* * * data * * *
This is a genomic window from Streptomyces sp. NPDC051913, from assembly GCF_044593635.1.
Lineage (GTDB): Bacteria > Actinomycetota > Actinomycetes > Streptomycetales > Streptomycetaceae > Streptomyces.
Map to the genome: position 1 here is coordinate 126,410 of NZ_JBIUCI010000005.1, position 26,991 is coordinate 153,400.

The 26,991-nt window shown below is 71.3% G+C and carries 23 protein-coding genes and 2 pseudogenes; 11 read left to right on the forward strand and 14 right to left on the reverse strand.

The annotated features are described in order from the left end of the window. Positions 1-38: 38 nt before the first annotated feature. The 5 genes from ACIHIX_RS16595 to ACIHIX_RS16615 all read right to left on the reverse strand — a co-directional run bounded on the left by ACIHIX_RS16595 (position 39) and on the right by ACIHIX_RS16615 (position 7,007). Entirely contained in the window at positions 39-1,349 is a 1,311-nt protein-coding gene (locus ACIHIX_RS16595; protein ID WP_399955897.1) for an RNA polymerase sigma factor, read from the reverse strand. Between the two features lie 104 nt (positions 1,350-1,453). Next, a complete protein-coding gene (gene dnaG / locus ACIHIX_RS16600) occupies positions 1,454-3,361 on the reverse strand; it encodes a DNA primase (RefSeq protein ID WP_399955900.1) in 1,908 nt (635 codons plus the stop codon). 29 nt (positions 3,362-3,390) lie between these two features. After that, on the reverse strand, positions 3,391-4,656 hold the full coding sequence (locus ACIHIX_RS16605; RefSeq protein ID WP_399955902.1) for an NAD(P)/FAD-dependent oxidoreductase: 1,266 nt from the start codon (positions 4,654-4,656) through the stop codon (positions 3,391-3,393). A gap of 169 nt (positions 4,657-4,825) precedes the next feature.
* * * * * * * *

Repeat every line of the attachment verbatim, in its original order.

This is a genomic window from Streptomyces sp. NPDC051913, from assembly GCF_044593635.1.
Lineage (GTDB): Bacteria > Actinomycetota > Actinomycetes > Streptomycetales > Streptomycetaceae > Streptomyces.
Map to the genome: position 1 here is coordinate 126,410 of NZ_JBIUCI010000005.1, position 26,991 is coordinate 153,400.

The 26,991-nt window shown below is 71.3% G+C and carries 23 protein-coding genes and 2 pseudogenes; 11 read left to right on the forward strand and 14 right to left on the reverse strand.

The annotated features are described in order from the left end of the window. Positions 1-38: 38 nt before the first annotated feature. The 5 genes from ACIHIX_RS16595 to ACIHIX_RS16615 all read right to left on the reverse strand — a co-directional run bounded on the left by ACIHIX_RS16595 (position 39) and on the right by ACIHIX_RS16615 (position 7,007). Entirely contained in the window at positions 39-1,349 is a 1,311-nt protein-coding gene (locus ACIHIX_RS16595; protein ID WP_399955897.1) for an RNA polymerase sigma factor, read from the reverse strand. Between the two features lie 104 nt (positions 1,350-1,453). Next, a complete protein-coding gene (gene dnaG / locus ACIHIX_RS16600) occupies positions 1,454-3,361 on the reverse strand; it encodes a DNA primase (RefSeq protein ID WP_399955900.1) in 1,908 nt (635 codons plus the stop codon). 29 nt (positions 3,362-3,390) lie between these two features. After that, on the reverse strand, positions 3,391-4,656 hold the full coding sequence (locus ACIHIX_RS16605; RefSeq protein ID WP_399955902.1) for an NAD(P)/FAD-dependent oxidoreductase: 1,266 nt from the start codon (positions 4,654-4,656) through the stop codon (positions 3,391-3,393). A gap of 169 nt (positions 4,657-4,825) precedes the next feature.